• Mitch Hayes, singer-songwriter who plays original folk and Americana music
  • Cathy Taormina and Sylvia Schultz, classic opera duet

Art on Tap Invites You to a Lawn Party and Reggae Performance by the Sun-Dried Vibes on April 16

If the warm weather has you dreaming of going to a tropical island and your bank account makes that impossible, you will be happy to get a taste of the Caribbean at the arts council on Thursday, April 16.

Art on Tap is sponsoring a Caribbean-style party on the lawn outside the Historic Cabarrus Courthouse from 5:30 to 7 p.m. followed by a concert by the reggae rock group Sun-Dried Vibes at 7:30 p.m. in the Davis Theatre.

Art on Tap is the Cabarrus Arts Council’s new young adult group whose purpose is to develop arts leaders and awareness of the arts council. The group hopes to bring in 30 new members at this event. To join the group, come to the party and sit in the Art on Tap section at the concert, click.

The Sun-Dried Lawn Party will feature Jamaican food and drinks and reggae music.  The party will continue after the concert with free tropical flavored ice cream from Cabarrus Creamery at Lil’ Robert’s place. The party is an Art on Tap membership event but open to anyone attending the Sun-Dried Vibes concert for $20.  Reservations must be made by April 13 by calling 704-920-2787.

Sun-Dried Vibes provides a fresh twist to the reggae rock genre with their high-energy live performances that crank out infectious sing-a-longs laced with a positive message. Since the group’s inception in 2010, the trio has played about 275 shows a year and recorded two albums. Their second album, “Back2Square1″ debuted on the iTunes Reggae Charts at #6. They took home back-to-back “Rock Band of the Year” awards in 2012 and 2013 and were voted “Charlotte’s Best Local Band” by readers of Creative Loafing in 2012.

They played the major festival “Carolina Roots: Carolina Sessions” in Wilmington and toured the Virgin Islands in 2014. Their Davis Theatre performance is after their 23-stop spring “Look into the Stars” tour of North Carolina, South Carolina and Florida and before their first national tour in which they will play at the largest reggae festival in the world, the California Roots Music and Arts Festival.  A third album, to be recorded in California, is also in the works.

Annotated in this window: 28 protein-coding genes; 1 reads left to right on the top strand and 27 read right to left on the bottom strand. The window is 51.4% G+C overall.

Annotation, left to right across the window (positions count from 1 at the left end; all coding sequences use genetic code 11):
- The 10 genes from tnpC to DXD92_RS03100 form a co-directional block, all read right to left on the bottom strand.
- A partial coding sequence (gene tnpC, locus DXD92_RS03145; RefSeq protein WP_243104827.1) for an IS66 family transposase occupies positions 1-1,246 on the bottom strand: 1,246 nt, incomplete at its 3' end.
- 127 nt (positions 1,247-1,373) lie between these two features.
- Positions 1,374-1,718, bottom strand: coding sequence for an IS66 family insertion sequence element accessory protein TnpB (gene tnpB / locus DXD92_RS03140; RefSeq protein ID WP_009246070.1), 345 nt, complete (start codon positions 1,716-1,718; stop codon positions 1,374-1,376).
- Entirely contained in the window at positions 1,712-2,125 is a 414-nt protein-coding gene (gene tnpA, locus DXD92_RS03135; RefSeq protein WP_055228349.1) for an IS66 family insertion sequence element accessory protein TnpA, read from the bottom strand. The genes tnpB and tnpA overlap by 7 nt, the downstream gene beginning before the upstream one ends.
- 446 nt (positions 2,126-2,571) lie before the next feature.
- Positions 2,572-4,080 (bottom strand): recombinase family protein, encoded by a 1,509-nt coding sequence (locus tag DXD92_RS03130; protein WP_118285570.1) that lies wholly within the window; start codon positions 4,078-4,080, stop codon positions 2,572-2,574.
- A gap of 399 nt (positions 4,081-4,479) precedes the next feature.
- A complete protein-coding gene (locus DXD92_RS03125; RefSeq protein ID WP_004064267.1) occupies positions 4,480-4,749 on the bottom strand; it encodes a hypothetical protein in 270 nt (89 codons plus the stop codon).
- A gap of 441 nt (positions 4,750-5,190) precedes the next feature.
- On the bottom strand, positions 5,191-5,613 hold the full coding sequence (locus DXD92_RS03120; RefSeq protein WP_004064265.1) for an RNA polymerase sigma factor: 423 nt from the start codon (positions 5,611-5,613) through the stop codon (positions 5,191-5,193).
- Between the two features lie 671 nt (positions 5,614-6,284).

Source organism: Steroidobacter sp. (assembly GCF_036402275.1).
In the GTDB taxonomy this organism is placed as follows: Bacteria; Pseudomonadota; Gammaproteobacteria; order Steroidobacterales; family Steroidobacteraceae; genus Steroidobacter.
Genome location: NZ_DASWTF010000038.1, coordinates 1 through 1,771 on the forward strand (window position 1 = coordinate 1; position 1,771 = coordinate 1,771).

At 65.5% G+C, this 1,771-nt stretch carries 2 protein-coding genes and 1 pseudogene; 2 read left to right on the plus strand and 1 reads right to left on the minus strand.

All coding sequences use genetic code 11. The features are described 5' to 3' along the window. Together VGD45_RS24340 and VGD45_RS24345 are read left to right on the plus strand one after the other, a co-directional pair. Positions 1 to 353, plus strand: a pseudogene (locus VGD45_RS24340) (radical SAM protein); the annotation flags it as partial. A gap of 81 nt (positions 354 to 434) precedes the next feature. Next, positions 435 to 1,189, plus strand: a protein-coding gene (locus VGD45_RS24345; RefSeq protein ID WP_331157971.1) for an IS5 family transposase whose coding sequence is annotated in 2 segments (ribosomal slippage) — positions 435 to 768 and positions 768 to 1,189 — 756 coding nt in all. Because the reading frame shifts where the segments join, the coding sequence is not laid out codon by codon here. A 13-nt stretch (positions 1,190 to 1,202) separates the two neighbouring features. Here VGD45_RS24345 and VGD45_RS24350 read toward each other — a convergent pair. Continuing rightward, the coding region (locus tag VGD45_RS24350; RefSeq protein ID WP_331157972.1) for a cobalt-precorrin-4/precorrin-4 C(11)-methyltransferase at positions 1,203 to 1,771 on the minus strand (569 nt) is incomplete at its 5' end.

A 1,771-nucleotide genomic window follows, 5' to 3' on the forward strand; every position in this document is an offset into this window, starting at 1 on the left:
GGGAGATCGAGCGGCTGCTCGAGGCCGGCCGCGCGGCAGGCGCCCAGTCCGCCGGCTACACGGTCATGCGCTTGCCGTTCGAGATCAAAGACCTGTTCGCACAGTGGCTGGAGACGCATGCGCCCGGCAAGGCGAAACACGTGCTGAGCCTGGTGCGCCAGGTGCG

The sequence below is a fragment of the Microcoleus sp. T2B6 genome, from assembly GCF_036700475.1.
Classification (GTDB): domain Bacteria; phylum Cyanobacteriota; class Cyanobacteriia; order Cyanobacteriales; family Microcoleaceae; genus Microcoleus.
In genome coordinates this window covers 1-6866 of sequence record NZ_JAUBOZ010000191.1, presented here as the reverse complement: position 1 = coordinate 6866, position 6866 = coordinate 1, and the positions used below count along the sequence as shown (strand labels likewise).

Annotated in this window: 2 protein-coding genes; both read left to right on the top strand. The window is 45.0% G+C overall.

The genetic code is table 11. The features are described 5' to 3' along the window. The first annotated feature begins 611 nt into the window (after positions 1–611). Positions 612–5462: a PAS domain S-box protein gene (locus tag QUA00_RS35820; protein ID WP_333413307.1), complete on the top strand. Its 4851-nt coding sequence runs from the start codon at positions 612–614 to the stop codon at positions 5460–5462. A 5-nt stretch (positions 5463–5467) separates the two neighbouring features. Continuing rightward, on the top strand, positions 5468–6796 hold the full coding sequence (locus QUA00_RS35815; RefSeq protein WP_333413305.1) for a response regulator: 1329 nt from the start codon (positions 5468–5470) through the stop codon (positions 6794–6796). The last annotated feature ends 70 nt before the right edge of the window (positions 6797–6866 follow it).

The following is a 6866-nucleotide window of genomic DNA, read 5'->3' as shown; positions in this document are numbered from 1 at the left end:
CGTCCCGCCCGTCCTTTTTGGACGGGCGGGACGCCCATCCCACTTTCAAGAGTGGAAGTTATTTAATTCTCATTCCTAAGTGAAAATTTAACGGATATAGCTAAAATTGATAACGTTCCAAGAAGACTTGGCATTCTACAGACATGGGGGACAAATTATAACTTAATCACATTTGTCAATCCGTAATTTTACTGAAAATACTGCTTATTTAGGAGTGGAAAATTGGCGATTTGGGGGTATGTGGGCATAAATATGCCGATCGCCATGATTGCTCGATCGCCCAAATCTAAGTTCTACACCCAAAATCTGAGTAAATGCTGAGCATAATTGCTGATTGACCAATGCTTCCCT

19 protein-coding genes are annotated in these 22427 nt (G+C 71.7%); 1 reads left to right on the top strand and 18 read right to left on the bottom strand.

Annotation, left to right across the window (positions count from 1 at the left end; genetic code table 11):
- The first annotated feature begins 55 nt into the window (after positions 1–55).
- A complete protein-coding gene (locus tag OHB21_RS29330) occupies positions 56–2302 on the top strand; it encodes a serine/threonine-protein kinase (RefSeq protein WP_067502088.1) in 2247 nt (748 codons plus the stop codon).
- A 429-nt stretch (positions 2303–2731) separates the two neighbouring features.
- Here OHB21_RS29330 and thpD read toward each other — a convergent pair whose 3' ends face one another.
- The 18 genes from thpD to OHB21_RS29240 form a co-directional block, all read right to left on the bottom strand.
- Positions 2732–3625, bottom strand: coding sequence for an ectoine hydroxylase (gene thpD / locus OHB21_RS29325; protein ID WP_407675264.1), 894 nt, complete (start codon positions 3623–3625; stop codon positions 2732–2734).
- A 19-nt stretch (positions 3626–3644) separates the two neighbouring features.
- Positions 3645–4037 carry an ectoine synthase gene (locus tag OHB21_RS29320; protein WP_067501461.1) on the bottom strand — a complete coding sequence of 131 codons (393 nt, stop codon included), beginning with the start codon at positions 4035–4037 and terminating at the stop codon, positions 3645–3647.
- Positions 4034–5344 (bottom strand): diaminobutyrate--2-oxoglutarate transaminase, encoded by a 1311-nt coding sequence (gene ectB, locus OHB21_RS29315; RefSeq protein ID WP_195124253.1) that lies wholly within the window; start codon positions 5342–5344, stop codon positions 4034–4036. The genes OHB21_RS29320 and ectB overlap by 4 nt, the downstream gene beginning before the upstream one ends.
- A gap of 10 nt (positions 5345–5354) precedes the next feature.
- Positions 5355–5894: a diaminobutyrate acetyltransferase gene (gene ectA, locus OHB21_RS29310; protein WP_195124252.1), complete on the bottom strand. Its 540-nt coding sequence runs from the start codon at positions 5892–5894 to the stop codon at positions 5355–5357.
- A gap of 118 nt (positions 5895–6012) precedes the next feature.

Sun-Dried Vibes is Zach Fowler, lead vocals and guitar; Evan Tyler, bass; and Alex Winchester, drums. Listen to their music.

Semantics on Display Through May 16 at The Galleries

A new exhibition featuring words, phrases, symbols, language and literature in conjunction with artworks of varying media will be on display at The Galleries through May 16.

The group invitational includes works by eight artists: Andrew Coombs, Stephanie DeArmond, Kiki Farish, Andy Farkas, Connie Norman, Merrill Shatzman, Geoffrey Stein, Barbara C. Thomas and Ali Wieboldt.

An opening reception for the show will be held during the downtown Concord Art Walk on Friday, March  27, 6-9 p.m.

For more information, call 704-920-2787.

Jeff Little Trio to Perform at the Davis Theatre March 20

“Jeff Little tore the place apart with his wondrously quick and articulate piano style. He is tricky and playful, yet always intelligent and richly melodic.” – The Boston Globe

 

“Jeff Little is a remarkable musician, steeped in the tradition of his native Blue Ridge, yet also a virtuosic and eclectic innovator.” – National Public Radio

 

“there is also a more contemporary mountain tradition in Jeff’s performance. His lead solos are breathtaking in their speed, precision and clarity.” – The National Council for the Traditional Arts “American Piano Masters”

 

“Jeff Little delivered impressive unaccompanied versions of both “Orange Blossom Special” and “Whole Lot of Shakin’ Goin’ On.” Just as Doc Watson once adapted fast tricky fiddle tunes to the guitar, so has Little to the piano.” The Washington Post